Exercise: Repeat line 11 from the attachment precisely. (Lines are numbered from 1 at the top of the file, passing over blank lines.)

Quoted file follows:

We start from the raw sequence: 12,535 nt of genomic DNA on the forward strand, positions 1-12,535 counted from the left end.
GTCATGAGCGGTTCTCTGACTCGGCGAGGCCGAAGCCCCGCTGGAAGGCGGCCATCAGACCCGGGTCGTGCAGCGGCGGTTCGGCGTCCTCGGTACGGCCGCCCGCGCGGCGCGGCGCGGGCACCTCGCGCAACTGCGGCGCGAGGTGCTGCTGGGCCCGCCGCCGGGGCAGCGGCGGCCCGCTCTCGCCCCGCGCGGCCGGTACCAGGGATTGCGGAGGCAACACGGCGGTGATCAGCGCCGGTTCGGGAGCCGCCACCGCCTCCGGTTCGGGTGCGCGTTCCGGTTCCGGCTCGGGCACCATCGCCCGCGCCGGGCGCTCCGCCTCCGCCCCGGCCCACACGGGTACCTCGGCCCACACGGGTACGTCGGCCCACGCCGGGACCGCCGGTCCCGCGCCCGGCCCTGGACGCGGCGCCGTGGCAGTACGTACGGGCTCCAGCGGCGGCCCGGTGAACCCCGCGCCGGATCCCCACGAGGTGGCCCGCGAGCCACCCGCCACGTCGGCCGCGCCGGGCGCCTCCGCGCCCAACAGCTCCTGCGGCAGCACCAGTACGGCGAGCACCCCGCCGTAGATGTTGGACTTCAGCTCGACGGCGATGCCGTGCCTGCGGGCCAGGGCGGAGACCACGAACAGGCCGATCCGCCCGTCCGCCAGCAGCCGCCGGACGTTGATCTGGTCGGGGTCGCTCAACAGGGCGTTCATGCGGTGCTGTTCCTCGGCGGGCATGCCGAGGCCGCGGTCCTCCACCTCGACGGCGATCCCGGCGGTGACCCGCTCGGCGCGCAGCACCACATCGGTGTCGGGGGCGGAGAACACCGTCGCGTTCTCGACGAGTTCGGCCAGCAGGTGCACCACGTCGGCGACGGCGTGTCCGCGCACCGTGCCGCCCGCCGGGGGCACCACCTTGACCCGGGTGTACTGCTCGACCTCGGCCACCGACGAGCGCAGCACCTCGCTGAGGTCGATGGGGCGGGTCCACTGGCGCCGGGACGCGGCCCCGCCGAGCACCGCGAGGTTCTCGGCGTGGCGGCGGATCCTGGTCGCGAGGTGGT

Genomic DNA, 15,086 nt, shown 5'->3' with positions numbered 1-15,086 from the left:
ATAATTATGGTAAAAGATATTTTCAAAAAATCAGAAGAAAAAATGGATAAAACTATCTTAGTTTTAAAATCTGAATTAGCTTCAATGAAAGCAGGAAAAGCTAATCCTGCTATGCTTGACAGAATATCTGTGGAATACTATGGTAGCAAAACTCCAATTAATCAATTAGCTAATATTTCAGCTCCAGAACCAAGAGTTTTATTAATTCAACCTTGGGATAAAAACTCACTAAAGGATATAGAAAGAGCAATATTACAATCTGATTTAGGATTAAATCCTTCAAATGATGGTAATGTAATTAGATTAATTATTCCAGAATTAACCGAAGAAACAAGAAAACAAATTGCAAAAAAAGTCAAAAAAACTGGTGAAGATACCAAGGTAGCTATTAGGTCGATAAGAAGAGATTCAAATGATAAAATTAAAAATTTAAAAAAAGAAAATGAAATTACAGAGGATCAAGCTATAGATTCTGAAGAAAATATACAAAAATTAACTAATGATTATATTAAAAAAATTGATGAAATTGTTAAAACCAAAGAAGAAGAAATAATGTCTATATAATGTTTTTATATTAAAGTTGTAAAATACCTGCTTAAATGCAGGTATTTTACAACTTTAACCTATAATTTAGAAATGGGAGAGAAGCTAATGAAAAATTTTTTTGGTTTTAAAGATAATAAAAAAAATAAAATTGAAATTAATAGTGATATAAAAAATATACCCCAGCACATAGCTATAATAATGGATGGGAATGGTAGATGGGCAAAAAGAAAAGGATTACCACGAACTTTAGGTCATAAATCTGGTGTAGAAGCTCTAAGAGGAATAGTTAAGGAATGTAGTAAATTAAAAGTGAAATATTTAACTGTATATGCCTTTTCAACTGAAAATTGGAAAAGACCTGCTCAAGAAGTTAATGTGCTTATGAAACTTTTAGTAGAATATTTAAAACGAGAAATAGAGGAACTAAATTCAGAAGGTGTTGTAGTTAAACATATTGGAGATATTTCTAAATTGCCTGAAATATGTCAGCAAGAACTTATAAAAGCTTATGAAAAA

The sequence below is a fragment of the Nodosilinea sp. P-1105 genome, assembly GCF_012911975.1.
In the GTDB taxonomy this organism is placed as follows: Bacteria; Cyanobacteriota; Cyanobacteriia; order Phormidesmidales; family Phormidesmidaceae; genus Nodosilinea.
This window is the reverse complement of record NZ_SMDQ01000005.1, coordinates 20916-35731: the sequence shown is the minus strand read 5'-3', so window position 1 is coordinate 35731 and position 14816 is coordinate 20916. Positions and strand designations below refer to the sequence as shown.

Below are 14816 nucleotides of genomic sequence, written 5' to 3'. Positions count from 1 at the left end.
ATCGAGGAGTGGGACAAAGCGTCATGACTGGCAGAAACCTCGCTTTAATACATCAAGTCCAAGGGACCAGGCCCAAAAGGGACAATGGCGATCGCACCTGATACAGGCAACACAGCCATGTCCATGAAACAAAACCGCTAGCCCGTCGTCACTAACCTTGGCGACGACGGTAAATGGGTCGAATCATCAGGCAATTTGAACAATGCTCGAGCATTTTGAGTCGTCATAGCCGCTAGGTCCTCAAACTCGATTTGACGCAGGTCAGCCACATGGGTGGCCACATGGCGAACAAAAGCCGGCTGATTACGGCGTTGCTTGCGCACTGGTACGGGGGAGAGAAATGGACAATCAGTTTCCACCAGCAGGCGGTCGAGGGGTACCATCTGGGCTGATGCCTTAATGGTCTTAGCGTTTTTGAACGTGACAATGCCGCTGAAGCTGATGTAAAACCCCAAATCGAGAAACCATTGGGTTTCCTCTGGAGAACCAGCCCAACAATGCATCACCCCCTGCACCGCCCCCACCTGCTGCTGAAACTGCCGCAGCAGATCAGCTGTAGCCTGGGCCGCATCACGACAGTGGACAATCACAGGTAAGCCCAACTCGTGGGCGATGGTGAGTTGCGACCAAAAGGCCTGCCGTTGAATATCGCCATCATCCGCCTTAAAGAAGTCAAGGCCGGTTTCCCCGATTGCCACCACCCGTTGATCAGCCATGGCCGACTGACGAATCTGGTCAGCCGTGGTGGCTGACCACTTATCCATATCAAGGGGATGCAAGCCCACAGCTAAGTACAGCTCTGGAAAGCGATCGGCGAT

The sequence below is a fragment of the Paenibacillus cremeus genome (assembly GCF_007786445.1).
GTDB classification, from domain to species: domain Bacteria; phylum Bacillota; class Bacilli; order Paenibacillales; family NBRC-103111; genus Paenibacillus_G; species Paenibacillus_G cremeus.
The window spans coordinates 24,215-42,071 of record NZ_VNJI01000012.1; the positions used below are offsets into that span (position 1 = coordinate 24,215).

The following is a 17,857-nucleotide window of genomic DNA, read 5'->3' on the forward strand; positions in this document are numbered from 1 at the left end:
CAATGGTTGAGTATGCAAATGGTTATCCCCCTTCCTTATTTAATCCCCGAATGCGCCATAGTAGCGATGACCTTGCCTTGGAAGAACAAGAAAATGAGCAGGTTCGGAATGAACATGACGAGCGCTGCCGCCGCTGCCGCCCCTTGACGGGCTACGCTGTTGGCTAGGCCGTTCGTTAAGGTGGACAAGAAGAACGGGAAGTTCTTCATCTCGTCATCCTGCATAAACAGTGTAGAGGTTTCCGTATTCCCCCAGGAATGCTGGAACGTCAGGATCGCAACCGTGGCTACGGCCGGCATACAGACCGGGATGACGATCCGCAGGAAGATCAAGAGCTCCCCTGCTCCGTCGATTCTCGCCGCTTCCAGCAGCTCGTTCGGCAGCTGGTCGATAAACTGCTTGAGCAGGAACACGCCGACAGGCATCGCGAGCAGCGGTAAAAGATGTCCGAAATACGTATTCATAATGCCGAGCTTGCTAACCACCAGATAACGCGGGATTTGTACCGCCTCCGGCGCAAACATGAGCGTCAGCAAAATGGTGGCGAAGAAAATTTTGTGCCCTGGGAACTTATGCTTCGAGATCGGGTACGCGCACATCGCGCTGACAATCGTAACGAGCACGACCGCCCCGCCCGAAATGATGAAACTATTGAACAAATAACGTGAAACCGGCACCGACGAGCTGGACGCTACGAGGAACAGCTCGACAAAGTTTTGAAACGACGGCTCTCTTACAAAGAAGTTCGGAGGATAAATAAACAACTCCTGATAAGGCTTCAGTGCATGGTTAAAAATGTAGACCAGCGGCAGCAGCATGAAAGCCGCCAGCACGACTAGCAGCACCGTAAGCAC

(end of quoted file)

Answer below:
GTDB classification, from domain to species: domain Bacteria; phylum Bacillota; class Bacilli; order Paenibacillales; family NBRC-103111; genus Paenibacillus_G; species Paenibacillus_G cremeus.